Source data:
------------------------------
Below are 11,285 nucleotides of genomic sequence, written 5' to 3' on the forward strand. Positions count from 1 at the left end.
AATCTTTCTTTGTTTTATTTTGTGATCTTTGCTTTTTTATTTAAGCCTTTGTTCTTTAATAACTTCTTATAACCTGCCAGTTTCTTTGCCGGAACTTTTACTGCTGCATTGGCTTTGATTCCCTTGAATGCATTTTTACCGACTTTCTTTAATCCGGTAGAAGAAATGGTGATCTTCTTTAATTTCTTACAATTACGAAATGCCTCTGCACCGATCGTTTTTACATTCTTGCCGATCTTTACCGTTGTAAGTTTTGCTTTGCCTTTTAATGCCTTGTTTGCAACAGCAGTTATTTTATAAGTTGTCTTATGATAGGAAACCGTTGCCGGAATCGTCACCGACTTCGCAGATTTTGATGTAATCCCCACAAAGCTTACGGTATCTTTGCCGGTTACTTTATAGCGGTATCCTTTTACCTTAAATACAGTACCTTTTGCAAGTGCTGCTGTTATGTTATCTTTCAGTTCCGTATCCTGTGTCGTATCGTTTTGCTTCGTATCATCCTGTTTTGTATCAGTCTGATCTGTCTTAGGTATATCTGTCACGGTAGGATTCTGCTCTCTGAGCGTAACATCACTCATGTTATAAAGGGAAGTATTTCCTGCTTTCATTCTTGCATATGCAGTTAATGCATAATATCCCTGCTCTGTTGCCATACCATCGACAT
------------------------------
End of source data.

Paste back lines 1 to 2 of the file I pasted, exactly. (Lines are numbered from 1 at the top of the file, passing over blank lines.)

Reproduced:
Below are 11,285 nucleotides of genomic sequence, written 5' to 3' on the forward strand. Positions count from 1 at the left end.
AATCTTTCTTTGTTTTATTTTGTGATCTTTGCTTTTTTATTTAAGCCTTTGTTCTTTAATAACTTCTTATAACCTGCCAGTTTCTTTGCCGGAACTTTTACTGCTGCATTGGCTTTGATTCCCTTGAATGCATTTTTACCGACTTTCTTTAATCCGGTAGAAGAAATGGTGATCTTCTTTAATTTCTTACAATTACGAAATGCCTCTGCACCGATCGTTTTTACATTCTTGCCGATCTTTACCGTTGTAAGTTTTGCTTTGCCTTTTAATGCCTTGTTTGCAACAGCAGTTATTTTATAAGTTGTCTTATGATAGGAAACCGTTGCCGGAATCGTCACCGACTTCGCAGATTTTGATGTAATCCCCACAAAGCTTACGGTATCTTTGCCGGTTACTTTATAGCGGTATCCTTTTACCTTAAATACAGTACCTTTTGCAAGTGCTGCTGTTATGTTATCTTTCAGTTCCGTATCCTGTGTCGTATCGTTTTGCTTCGTATCATCCTGTTTTGTATCAGTCTGATCTGTCTTAGGTATATCTGTCACGGTAGGATTCTGCTCTCTGAGCGTAACATCACTCATGTTATAAAGGGAAGTATTTCCTGCTTTCATTCTTGCATATGCAGTTAATGCATAATATCCCTGCTCTGTTGCCATACCATCGACAT